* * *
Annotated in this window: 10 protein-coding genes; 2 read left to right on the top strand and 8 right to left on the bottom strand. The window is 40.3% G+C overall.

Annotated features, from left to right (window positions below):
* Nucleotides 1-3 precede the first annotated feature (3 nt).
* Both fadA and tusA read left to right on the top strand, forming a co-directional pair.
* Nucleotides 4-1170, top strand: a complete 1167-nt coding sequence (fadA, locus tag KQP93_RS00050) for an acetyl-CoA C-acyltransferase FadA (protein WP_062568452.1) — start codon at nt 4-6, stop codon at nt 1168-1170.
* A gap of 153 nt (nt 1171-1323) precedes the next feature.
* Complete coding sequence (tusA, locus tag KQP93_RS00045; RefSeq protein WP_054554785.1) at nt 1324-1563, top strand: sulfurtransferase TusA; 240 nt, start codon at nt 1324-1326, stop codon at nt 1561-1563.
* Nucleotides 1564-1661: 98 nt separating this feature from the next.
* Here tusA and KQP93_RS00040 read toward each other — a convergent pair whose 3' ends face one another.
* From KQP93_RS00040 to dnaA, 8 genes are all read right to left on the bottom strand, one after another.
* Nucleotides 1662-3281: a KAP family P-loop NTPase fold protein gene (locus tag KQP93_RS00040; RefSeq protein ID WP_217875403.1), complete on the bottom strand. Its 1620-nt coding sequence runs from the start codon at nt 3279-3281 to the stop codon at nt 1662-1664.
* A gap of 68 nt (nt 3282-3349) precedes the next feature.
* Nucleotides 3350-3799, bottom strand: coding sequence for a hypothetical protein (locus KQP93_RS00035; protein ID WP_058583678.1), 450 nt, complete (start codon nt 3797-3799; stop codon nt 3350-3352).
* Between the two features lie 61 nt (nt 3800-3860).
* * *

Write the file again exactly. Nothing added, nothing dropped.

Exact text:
Annotated in this window: 10 protein-coding genes; 2 read left to right on the top strand and 8 right to left on the bottom strand. The window is 40.3% G+C overall.

Annotated features, from left to right (window positions below):
* Nucleotides 1-3 precede the first annotated feature (3 nt).
* Both fadA and tusA read left to right on the top strand, forming a co-directional pair.
* Nucleotides 4-1170, top strand: a complete 1167-nt coding sequence (fadA, locus tag KQP93_RS00050) for an acetyl-CoA C-acyltransferase FadA (protein WP_062568452.1) — start codon at nt 4-6, stop codon at nt 1168-1170.
* A gap of 153 nt (nt 1171-1323) precedes the next feature.
* Complete coding sequence (tusA, locus tag KQP93_RS00045; RefSeq protein WP_054554785.1) at nt 1324-1563, top strand: sulfurtransferase TusA; 240 nt, start codon at nt 1324-1326, stop codon at nt 1561-1563.
* Nucleotides 1564-1661: 98 nt separating this feature from the next.
* Here tusA and KQP93_RS00040 read toward each other — a convergent pair whose 3' ends face one another.
* From KQP93_RS00040 to dnaA, 8 genes are all read right to left on the bottom strand, one after another.
* Nucleotides 1662-3281: a KAP family P-loop NTPase fold protein gene (locus tag KQP93_RS00040; RefSeq protein ID WP_217875403.1), complete on the bottom strand. Its 1620-nt coding sequence runs from the start codon at nt 3279-3281 to the stop codon at nt 1662-1664.
* A gap of 68 nt (nt 3282-3349) precedes the next feature.
* Nucleotides 3350-3799, bottom strand: coding sequence for a hypothetical protein (locus KQP93_RS00035; protein ID WP_058583678.1), 450 nt, complete (start codon nt 3797-3799; stop codon nt 3350-3352).
* Between the two features lie 61 nt (nt 3800-3860).